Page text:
# Two-Way Tables

## Two-Way Tables Revision

**Two-Way Tables**

Two-way tables show information about two characteristics, one being presented in the columns and one presented in the rows.

For example, a table may show the amount of boys and girls who preferred football or rugby.

You will need to able to construct two-tables as well as use them to calculate probabilities of specific events occurring.

**Understanding Two-Way Tables**

The following two-way table shows information about the hair colour of 100 children:

**What do the values mean?**

Examples:

There are \textcolor{blue}{10} boys with black hair.

There are \textcolor{green}{18} children with blonde hair.

There are \textcolor{pink}{55} girls.

There are \textcolor{orange}{100} children overall.

**Completing Two-Way Tables**

You may be asked to complete incomplete two-way tables.

The following two-way table shows information about the hair colour of another 100 children, with some missing values:

In this table, we need to find the missing values, \textcolor{red}{a} and \textcolor{blue}{b}:

\textcolor{red}{a}: we know there are 36 children with brown hair, and 21 of these are boys, so we can find how many girls have brown hair:

36-21=15\\ \textcolor{red}{a} = 15

\textcolor{blue}{b}: we know there are 100 children overall, and 51 of these are boys, so we can find how many girls there are overall:

100-51=49\\ \textcolor{blue}{b} = 49

**Finding Probabilities from Two-Way Tables**

Two-way tables also allows us to **calculate probabilities**.

The following two-way table shows information about how 50 people travel to school or work:

**Examples of calculating probability:**

- One person from this table is chosen at random. Calculate the
**probability**of this person being under 25 years old and walking to school or work.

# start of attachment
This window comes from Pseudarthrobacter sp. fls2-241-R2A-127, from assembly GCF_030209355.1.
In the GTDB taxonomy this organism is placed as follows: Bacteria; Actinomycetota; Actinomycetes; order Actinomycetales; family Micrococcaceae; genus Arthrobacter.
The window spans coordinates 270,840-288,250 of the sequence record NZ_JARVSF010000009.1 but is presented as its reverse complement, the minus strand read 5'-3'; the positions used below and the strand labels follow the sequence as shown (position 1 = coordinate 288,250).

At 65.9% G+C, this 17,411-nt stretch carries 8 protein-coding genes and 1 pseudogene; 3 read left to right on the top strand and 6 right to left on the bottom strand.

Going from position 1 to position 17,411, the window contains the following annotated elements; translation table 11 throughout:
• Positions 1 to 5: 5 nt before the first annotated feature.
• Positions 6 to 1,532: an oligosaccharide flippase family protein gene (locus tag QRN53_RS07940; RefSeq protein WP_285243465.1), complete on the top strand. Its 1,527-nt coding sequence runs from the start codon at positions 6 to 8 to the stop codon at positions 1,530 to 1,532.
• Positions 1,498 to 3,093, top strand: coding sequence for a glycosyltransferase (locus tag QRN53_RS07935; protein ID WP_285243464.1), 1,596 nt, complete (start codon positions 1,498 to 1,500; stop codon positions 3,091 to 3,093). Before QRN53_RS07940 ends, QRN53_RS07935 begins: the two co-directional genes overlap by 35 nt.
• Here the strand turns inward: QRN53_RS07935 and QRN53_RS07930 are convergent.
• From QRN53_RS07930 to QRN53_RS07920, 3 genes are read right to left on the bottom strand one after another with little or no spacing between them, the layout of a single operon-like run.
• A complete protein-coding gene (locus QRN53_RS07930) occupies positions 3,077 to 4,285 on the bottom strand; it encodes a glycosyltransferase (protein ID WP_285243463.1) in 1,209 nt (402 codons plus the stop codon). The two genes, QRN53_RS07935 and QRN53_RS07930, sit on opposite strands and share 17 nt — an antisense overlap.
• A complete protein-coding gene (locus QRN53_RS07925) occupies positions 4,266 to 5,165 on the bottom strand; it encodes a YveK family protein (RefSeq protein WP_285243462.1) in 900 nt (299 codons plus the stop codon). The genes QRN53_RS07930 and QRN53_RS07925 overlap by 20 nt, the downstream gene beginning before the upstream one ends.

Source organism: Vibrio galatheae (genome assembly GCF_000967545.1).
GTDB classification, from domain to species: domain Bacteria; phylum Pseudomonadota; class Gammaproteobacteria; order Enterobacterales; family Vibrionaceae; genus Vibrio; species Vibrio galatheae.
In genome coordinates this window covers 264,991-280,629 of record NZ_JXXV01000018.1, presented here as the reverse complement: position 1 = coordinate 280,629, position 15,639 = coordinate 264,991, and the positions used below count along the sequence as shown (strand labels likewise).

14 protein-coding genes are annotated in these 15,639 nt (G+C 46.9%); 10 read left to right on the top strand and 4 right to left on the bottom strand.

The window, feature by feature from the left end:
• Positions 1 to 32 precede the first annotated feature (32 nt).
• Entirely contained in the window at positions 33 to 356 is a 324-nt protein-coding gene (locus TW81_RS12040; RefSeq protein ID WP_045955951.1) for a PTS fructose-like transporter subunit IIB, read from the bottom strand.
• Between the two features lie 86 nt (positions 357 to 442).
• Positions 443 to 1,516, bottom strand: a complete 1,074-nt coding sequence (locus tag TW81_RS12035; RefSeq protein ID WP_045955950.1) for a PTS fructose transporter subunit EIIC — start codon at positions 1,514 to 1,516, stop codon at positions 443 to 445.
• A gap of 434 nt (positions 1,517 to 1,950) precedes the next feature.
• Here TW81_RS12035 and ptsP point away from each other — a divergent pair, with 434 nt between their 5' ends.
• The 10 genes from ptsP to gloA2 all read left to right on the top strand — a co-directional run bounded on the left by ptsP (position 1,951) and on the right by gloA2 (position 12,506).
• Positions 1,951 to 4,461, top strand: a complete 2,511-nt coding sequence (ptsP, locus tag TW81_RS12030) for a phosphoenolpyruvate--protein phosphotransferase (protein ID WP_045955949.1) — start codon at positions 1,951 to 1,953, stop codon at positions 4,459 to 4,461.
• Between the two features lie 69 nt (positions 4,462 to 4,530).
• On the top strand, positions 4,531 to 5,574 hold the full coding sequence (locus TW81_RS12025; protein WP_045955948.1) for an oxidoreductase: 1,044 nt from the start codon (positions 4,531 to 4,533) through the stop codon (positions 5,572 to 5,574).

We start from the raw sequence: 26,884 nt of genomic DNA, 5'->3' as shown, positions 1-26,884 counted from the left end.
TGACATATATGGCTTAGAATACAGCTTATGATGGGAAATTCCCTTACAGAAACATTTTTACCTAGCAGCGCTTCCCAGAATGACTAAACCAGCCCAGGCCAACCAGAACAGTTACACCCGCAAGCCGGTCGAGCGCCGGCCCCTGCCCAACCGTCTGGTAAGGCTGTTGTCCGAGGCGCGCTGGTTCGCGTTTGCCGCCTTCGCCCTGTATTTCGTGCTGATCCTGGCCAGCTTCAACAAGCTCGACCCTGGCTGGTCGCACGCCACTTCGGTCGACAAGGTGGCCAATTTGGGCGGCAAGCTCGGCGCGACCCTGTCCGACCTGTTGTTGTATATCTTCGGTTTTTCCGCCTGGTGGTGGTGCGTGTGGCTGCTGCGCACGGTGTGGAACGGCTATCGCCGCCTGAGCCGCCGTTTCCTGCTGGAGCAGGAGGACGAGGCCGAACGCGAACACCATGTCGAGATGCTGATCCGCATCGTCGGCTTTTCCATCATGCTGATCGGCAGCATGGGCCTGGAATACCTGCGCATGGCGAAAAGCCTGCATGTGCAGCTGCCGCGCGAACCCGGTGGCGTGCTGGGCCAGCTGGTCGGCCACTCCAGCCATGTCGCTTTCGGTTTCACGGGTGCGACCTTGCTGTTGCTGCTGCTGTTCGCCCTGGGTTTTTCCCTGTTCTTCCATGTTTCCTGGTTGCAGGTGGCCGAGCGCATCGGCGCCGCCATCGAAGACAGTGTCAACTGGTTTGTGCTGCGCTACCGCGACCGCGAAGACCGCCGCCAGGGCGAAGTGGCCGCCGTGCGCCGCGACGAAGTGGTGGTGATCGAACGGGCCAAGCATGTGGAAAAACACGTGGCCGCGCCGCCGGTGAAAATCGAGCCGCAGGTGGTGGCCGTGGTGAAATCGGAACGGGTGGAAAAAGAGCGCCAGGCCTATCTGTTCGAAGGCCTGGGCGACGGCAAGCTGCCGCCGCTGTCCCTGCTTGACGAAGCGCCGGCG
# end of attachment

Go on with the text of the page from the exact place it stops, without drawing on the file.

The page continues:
From the table, we can see 11 under 25‘s walk to school or work, **out of a possible** 50 people.

Therefore, the **probability** is \dfrac{11}{50}.

- One person from this table is chosen at random. Calculate the
**probability**of this person travelling by bus to school or work.

From the table, we can see 7 people in total take the bus, **out of a possible** 50 people.

Therefore, the **probability** is \dfrac{7}{50}.

**Conditional Probabilities from Two-Way Tables**

We can also calculate **conditional probabilities** from two-way tables.

The following two-way table shows information about how 50 people travel to school or work:

**Conditional probability example:**

- One person from this table is chosen at random. Given that the person chosen is over 25, calculate the
**probability**of this person driving in a car to school or work.

We are given that the person is over 25, and as there are 25 people over this age, this is the **total number of possible people** that can be chosen.

From the table, we can see 12 over 25‘s drive to school or work.

This gives us a **probability** of 12 out of a total 25 people:

**Example 1: Probability**

The following table shows the favourite colours of Year 7 and Year 8 students.

A student is chosen at random. Find the probability of this student’s favourite colour being red.

**[2 marks]**

From the table we can see that 11 students’ favourite colour is red, out of a possible 30:

Probability = \dfrac{11}{30}

**Example 2: Conditional Probability**

The following table shows the favourite colours of different Year 7 and Year 8 students.

A year 8 student is chosen at random. Find the probability of this student’s favourite colour being green.

**[3 marks]**

We are given that the student is in Year 8, and as there are 14 students in this year, this is the total number of possible people that can be chosen.

From the table, we can see 3 Year 8 students chose green as their favourite colour.

This gives us a probability of 3 out of a total 14 people:

\dfrac{3}{14}

## Two-Way Tables Example Questions

**Question 1:** The following table shows some primary and secondary school students’ favourite subjects. Find the missing values a, b and c.

**[2 marks]**

**Question 2:** The following table shows some people’s favourite sports.

A random person is chosen from the group. Calculate the probability of the person chosen’s favourite sport being tennis.

**[2 marks]**

Total: 40 people

People with favourite sport as tennis: 11

Probability: \dfrac{11}{40}

**Question 3:** The following table shows some students favourite art activity.

Given that a girl is chosen at random, calculate the probability of the girl’s favourite art form being painting.

**[3 marks]**

Total girls: 32

Girls with favourite art as painting: 6

Probability: \dfrac{6}{32}

This could be simplified down to \dfrac{3}{16}

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